What is a Swedish massage good for?

Since Swedish Massage Therapy aims to relax muscles and improve blood circulation, it can also assist with several symptoms/conditions, including:

  • General pain management
  • Increase in blood flow
  • Rehabilitation for musculoskeletal injuries 
  • Improvement in flexibility
  • Stress reduction
  • Improvement in immune system function. 

Since Swedish Massage aims to be light and relaxing, it can be beneficial for most people – if not all. Sometimes long, rhythmic strokes can be bad for patients with certain medical conditions – such as hypertension – however, this can vary depending on the severity. Since massage therapy generally is an ideal treatment for Fibromyalgia, Swedish Massage techniques may have an impact on it, as well as relieving symptoms of anxiety, depression, and / or stress. 

With every Registered Massage Therapy appointment with an RMT, there will be a pre-treatment assessment where the therapist can discuss what types of massage therapy techniques are required, and why. Nearly all treatments will require at least some degree of Swedish massage treatment to warm up the tissue for deeper and more specific techniques or to allow a smooth transition into a new massage therapy technique. Swedish Massage may also help with easing premenstrual syndrome (PMS) symptoms such as mood swings/fatigue, providing relief to cancer symptoms such as pain/fatigue/anxiety, and is typically considered very safe to administer to prenatal/pregnant patients.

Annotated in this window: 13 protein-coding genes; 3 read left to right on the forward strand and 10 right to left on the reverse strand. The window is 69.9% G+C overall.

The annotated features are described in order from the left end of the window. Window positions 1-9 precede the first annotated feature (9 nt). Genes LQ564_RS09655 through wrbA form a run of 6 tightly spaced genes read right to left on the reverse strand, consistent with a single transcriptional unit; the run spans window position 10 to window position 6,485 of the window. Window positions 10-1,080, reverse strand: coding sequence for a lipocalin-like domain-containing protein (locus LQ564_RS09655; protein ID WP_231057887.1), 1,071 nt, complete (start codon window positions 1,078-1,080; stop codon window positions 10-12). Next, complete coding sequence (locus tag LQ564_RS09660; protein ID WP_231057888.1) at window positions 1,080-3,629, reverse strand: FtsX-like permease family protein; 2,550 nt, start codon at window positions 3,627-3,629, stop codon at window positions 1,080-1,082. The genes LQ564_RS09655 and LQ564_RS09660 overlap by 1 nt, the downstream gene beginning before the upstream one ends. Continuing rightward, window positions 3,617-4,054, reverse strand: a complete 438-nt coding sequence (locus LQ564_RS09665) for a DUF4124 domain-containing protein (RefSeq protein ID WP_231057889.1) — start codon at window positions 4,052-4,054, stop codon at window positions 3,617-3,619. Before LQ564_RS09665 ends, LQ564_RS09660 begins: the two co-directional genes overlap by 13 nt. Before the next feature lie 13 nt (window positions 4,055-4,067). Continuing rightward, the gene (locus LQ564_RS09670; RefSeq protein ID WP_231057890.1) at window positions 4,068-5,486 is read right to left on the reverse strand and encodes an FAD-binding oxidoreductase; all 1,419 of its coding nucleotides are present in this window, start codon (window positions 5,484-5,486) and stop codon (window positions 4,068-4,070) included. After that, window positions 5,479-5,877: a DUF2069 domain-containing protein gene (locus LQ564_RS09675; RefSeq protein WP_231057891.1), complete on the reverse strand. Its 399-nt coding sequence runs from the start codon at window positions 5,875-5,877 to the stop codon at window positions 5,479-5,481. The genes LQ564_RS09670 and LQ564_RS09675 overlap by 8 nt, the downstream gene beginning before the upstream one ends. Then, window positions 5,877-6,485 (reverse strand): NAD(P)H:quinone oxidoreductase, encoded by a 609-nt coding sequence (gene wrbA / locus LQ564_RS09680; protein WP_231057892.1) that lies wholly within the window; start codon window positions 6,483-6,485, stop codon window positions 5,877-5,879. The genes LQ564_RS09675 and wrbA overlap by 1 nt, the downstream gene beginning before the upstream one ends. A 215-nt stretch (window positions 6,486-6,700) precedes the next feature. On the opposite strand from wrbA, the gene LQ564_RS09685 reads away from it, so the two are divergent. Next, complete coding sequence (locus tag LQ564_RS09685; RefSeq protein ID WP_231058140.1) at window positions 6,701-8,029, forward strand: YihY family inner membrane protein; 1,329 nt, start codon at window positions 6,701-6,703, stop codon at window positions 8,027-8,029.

Many people believe this type of massage has limited benefits as a way to “treat yourself,” when you feel it is needed. However, this is a preferable option for those new to the world of massage therapy, or for those looking for a complete massage experience, taking care of all mental, physical, and emotional forms of well-being.

Christina Sharma, RMT

(Massage Therapy Vancouver)